I've turned a little girl into a werewolf, I thought, a clammy feeling running up my arms.  I mauled her like an animal, and I turned her into a werewolf.
 
Seeing the look on my face, Dex added, “We don't know for sure if it was you that bit her, though.  For all we know, it might have actually been a stray dog."
 
“You don't believe it though, do you?" I asked quietly.
 
Dex looked like he was about to answer, but then was saved when the elevator door dinged and slid open.
 
“All right, let's go," he said, and we loaded ourselves into it.  Edgar had been silent since Dex had mentioned his age.
 
“Victor isn't coming?" I asked as Dex punched one of the buttons.
 
“Do you want him to?" he shot back.
 
“No," I admitted without hesitation, “I don't."
 
The doors opened again a moment later, and I stepped out into a hallway lined on both sides with doors as far as the eye could see.  The only person there besides us was a little man sitting at a desk with a large book and a quill.  He didn't say anything as Dex walked up to him and pulled a badge out of his jacket.  With a quick nod, the man jotted something down into the book.
 
“All right," Dex said as he led me and Edgar further down the hallway, “this is the Corridor of Doors."
 
“I know that," Edgar snapped irritably.
 
“Which is why I'm saying this for Amber's sake, not yours."  He turned to look only at me.  “For every door on earth, there is a door in this hallway to match it.  It's a simple enough concept: if we walk through a door here, we end up wherever its matching door leads."
 
I looked past him at the hallway that stretched further than I could see until it faded into darkness.
 
“Every door on earth?" I echoed skeptically.  “Do you have any idea how many doors that would be?"
 
Dex shrugged.  “Did I forget to mention just how big this place is?"
 
Without any further explanation, he turned and made his way down the corridor.  I followed, with Edgar right behind me.  Every door had a number engraved on it, and lots of them looked different.  Some were made of thick, sturdy wood, like you would go through to get into a house.  Others were thinner and shorter, like a bedroom door.  I spied a couple that were nothing more than thick rugs that hung down like curtains.
 
“Here we are," Dex said, stopping in his tracks.  The number on the door was 50872.
 
“Where will that take us?" I asked.
 
“It's the backdoor to the burger joint in your town," he answered.  “Are you ready?"
 
“I'm ready!" Edgar exclaimed, coming to stand in front of the door.  Dex rolled his eyes and turned to me.
 
“What are we about to do?" I asked cautiously, eyeing the door like it was going to jump out and attack me.
 
“Our sources tell us she's at the funeral home next door to the burger shack.  It's pretty simple: we go in, and get her out."
 
“And then what?" I asked.
 
“We bring her back here with us."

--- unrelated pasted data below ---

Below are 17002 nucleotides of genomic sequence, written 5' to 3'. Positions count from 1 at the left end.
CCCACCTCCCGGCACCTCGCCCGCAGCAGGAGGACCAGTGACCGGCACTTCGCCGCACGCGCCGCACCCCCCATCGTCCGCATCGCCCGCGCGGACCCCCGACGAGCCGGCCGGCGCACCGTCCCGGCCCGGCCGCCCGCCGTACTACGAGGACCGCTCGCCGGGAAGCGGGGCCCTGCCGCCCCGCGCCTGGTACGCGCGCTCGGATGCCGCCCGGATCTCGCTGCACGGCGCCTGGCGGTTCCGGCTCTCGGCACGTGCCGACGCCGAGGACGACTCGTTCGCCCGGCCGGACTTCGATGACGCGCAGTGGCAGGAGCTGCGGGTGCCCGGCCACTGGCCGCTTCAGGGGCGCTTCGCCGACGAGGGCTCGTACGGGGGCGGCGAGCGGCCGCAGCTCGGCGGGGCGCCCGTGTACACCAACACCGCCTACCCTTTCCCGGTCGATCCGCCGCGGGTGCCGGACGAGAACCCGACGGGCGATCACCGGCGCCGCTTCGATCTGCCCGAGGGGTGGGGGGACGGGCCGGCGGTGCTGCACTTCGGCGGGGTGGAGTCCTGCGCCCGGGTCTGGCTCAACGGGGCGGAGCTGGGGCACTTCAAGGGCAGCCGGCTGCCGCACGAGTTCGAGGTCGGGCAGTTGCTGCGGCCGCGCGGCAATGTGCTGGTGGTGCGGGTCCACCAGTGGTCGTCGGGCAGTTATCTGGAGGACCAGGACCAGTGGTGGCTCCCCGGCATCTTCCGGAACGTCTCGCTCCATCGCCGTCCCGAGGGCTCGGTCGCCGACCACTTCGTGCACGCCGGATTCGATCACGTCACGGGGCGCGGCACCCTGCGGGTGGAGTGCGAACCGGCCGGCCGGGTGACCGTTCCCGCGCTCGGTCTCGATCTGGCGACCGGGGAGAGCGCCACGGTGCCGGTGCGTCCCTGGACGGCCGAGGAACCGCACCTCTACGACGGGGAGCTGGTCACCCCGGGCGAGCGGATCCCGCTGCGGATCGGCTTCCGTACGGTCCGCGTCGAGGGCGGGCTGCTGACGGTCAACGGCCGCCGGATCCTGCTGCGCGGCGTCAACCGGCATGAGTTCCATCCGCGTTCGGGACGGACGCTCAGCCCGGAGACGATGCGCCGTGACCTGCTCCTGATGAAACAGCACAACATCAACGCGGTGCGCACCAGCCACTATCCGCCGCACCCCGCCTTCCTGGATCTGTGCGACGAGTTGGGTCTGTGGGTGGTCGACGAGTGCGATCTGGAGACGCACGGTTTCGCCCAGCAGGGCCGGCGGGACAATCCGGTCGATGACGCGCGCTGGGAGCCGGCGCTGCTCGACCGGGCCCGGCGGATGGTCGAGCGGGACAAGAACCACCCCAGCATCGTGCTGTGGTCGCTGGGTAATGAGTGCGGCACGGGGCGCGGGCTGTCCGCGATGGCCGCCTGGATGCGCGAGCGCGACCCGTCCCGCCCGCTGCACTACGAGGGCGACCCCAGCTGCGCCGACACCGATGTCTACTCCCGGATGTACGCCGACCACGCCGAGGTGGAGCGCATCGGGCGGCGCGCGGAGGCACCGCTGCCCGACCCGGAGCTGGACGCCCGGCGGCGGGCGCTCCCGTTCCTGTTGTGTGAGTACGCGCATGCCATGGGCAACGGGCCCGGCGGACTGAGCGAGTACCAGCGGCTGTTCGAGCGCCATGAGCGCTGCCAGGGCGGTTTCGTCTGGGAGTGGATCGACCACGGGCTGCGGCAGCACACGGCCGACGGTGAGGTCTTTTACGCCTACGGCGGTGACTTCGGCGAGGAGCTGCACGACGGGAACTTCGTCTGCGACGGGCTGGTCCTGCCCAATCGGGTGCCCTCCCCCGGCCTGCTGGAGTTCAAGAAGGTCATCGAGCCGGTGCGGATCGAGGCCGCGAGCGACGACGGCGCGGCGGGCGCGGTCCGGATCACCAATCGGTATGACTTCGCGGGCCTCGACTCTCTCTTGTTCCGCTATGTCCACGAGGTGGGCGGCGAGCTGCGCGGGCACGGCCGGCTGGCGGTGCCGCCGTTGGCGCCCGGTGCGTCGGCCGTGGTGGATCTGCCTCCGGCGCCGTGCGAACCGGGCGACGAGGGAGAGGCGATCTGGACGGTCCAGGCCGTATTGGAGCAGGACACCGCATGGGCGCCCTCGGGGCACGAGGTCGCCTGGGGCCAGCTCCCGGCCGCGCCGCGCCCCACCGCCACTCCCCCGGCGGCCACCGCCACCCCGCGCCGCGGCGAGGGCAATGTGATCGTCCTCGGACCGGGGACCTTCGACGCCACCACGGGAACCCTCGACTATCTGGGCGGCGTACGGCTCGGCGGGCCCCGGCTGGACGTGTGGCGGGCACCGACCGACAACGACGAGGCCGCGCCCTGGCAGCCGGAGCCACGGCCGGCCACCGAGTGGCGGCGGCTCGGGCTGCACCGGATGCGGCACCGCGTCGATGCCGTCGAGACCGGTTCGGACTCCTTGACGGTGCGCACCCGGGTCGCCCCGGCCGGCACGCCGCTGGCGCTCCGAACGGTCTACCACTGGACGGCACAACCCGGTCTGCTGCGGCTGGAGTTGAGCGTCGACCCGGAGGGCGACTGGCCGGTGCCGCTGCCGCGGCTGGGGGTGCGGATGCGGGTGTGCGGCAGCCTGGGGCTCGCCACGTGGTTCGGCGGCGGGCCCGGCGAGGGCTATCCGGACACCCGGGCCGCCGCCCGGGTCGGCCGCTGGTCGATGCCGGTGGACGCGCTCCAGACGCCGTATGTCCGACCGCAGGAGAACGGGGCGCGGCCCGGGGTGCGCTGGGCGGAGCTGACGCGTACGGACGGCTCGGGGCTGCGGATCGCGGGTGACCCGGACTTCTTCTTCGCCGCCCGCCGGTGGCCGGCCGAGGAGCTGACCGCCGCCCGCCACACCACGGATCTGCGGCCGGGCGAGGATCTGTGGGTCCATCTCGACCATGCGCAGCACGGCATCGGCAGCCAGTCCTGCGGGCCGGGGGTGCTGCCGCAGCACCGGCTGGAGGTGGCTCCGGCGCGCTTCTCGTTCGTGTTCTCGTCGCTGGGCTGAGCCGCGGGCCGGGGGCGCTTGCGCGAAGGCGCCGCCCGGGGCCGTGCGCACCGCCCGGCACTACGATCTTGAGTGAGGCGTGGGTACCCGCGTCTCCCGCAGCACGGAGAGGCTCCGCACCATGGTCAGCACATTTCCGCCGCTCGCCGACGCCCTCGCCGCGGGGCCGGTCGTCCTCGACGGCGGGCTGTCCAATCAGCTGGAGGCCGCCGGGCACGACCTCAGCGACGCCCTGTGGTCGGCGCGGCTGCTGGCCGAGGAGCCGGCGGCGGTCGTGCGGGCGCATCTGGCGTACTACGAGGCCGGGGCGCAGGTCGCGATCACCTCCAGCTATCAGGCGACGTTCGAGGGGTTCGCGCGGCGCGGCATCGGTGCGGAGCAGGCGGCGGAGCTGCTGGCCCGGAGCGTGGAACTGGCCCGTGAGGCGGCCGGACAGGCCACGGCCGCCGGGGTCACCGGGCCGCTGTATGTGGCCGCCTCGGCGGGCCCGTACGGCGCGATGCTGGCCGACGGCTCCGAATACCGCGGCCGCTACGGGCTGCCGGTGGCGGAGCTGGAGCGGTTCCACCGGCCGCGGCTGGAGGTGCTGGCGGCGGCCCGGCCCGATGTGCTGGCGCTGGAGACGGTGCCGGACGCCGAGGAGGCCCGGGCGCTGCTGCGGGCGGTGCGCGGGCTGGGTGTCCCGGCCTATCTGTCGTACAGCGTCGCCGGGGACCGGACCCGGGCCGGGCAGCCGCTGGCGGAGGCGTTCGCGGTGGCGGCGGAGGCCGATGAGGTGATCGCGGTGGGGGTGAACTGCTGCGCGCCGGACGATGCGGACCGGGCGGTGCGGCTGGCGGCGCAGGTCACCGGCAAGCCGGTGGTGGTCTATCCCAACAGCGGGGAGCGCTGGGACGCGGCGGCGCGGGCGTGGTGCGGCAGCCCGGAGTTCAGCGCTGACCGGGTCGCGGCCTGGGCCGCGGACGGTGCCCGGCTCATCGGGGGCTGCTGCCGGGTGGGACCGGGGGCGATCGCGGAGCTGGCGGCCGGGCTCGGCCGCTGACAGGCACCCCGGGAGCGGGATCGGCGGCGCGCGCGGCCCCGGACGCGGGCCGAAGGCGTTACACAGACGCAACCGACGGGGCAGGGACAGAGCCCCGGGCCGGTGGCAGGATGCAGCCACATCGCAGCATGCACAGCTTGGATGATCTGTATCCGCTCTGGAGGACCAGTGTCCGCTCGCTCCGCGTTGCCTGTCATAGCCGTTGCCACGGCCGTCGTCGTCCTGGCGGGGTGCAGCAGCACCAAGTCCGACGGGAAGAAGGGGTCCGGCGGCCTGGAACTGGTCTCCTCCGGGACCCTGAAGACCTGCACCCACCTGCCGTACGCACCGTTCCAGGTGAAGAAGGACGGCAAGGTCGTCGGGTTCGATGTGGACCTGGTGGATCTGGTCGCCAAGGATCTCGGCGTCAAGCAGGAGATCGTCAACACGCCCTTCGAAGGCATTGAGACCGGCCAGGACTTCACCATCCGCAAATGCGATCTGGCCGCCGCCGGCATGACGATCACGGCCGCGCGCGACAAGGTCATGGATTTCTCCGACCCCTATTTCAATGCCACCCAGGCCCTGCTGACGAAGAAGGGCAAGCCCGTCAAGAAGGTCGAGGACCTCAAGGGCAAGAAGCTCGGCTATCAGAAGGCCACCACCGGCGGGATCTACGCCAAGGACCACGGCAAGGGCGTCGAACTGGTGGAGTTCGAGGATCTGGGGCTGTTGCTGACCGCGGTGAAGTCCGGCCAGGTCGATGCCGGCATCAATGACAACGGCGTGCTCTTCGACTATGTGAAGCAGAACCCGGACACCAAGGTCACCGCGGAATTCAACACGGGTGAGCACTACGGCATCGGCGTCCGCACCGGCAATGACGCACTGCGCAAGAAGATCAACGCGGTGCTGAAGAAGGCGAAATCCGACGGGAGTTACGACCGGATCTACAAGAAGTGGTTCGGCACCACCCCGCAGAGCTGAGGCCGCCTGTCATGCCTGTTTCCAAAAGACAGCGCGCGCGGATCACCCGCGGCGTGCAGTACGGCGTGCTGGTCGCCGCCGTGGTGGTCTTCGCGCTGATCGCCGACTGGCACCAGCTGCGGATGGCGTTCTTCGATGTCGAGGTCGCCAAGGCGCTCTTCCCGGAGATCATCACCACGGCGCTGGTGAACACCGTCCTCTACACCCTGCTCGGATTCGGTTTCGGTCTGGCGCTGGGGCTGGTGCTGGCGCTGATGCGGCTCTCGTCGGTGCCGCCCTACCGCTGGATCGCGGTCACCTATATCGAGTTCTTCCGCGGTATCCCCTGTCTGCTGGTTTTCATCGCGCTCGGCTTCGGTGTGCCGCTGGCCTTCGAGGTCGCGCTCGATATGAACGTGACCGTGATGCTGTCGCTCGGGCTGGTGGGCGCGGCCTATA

“What about her parents?" I persisted.
 
“Her parents think she's dead," Dex responded.
 
I felt my face grow hot, and I knew if I had any fur that it would be bristling.  “So we're just going to steal her body away before they can even have a funeral?  That's horrible!"
 
Dex shrugged.  “It's either that, or let her be buried alive."
 
I hesitated, but then nodded, a grim feeling settling into my stomach.  Dex turned back to the door and fished out his keys.
 
“Oh, I should probably tell you," he said while searching for the right one.  “If she really is a werewolf now, the reason she hasn't woken up is because she hasn't been out in the moon."
 
“What does that have to do with it?" I asked.
 
“Do you remember when you woke up after your attack?" he asked.  “It was probably in the hospital, in the middle of the night, just as the moon came to shine in your window."
 
I looked at him, and then at the floor, hoping he didn't see the shudder that ran across my body.  He was right- so right that I almost believed he had been there watching.
 
“The moon is like an ON switch for werewolves," he explained.  “Your wolf feeds off of it like plants feed off sunlight.  When someone first gets turned, their bodies go into a comatose state until the moonlight touches them.  That awakens the wolf, and the person as well.  It doesn't even have to be a full moon."
 
“Then why hasn't Kimberly woken up yet?" I asked.
 
“Because the police pronounced her dead when the sun was up.  They probably took her straight to the morgue.  She probably hasn't been anywhere near a window since she was found."
 
He finally found the right key, and put it into the lock.  “A werewolf can't survive without moonlight.  If they go too long without it, they'll become moon starved and die."
 
With that cheerful thought, he turned the key and pushed the door open…
 
 
 
NEXT TIME: Well, that can't be good.  Is Kimberly a werewolf?  Or is she dead?  How will Amber cope either way?